Third, the project incorporates the insights from the empirical work into a full-scale multi-country general equilibrium model of trade, which allows for firm-level heterogeneity and microeconomic and macroeconomics shocks. It uses the model for a quantitative study of the cross-country transmission of the different shocks via trade. This permits the performance of counterfactuals and examination of the impact of policies, such as how opening to trade impacts macroeconomic interdependence.
Several lines of work have been undertaken since the beginning of the project. For ease of exposition I shall break up the work-done to-date in categories below:
1. Firm-Level and Aggregate Business Cycle Correlation: Empirical Work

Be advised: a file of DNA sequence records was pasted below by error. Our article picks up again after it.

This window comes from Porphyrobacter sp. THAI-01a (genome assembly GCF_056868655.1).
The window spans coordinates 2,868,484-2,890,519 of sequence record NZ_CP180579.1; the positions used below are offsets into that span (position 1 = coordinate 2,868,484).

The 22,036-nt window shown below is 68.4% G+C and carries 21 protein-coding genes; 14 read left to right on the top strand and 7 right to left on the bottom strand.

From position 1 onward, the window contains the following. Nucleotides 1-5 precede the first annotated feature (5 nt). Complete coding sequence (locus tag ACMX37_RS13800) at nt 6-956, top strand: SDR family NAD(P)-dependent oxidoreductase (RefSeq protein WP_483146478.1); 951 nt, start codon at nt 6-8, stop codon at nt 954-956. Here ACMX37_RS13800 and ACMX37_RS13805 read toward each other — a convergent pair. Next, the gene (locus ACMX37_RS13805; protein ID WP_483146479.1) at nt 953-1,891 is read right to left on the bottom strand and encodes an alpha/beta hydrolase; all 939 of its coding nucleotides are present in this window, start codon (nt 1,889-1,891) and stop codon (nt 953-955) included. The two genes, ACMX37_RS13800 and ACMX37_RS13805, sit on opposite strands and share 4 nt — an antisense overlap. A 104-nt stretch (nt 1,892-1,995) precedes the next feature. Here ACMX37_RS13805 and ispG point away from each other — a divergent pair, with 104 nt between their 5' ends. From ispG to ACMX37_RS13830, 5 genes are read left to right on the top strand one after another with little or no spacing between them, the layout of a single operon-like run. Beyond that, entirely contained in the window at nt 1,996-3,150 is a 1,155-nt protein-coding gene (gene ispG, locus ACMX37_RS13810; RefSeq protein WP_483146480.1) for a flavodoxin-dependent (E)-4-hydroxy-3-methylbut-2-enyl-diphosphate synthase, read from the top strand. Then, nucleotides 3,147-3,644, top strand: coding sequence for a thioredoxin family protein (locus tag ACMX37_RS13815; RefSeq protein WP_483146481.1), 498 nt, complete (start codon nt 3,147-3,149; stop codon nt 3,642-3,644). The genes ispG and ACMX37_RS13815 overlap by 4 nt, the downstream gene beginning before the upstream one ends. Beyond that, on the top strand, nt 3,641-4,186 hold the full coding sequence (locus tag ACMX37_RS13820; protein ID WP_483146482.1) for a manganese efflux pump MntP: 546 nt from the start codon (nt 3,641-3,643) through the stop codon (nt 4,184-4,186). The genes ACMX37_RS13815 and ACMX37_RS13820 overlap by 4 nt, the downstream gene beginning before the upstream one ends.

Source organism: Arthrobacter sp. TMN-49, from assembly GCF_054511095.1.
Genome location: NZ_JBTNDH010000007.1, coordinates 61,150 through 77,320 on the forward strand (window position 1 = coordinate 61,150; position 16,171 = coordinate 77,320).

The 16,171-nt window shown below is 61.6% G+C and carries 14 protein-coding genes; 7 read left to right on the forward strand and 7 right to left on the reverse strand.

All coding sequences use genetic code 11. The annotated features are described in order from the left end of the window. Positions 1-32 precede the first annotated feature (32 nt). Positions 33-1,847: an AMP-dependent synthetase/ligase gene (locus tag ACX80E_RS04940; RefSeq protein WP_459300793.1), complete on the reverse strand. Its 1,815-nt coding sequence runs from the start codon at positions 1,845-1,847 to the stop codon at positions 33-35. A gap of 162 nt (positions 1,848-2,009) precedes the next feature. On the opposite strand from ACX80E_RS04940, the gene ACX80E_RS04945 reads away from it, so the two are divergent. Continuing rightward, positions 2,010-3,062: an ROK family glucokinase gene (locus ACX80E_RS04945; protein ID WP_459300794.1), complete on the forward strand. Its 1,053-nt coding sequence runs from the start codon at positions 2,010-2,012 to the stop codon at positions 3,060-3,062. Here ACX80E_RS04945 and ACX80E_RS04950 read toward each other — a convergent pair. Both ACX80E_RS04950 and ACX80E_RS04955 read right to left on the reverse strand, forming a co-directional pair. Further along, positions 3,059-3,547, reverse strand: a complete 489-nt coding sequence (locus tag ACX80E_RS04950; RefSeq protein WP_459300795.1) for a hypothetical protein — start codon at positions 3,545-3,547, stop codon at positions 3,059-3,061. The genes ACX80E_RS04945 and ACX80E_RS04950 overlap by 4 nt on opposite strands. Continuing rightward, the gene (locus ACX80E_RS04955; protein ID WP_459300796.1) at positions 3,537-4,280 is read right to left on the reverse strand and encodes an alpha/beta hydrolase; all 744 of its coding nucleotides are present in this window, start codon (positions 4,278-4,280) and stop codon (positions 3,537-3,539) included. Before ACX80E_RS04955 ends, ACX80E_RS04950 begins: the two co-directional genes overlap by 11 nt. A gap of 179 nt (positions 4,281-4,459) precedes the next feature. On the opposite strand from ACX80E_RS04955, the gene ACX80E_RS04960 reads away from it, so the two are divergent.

Following from the first part of my proposal, I have constructed a dataset at the firm-level using French administrative data, which has annual firm-level growth rates, along with export, import, and multinational exposure to countries around the world. Using these data, I have shown that firms with foreign linkages experience a larger correlation of their annual value-added growth (as well as sales growth) with a trading/multinational partner country relative to a firm that does not have such linkages. These results are found using large panel level regressions, which control for country, sector, and even firm-level fixed effects, thus controlling for potential endogeneity issues that have plagued the literature thus far. I then use the regression results to compute the impact of international trade/multinational linkages on aggregate business comovement between France and its partner countries (its ten largest trading partners). I show that shutting down all trade and multinational linkages will decrease the aggregate correlation of GDP growth across France and its partner countries by one third on average. I have also run a similar exercise using only the one-hundred largest firms in France and have shown that they and their trade/multinational linkages can account for a non-trivial portion of France’s aggregate business cycle comovement with other countries.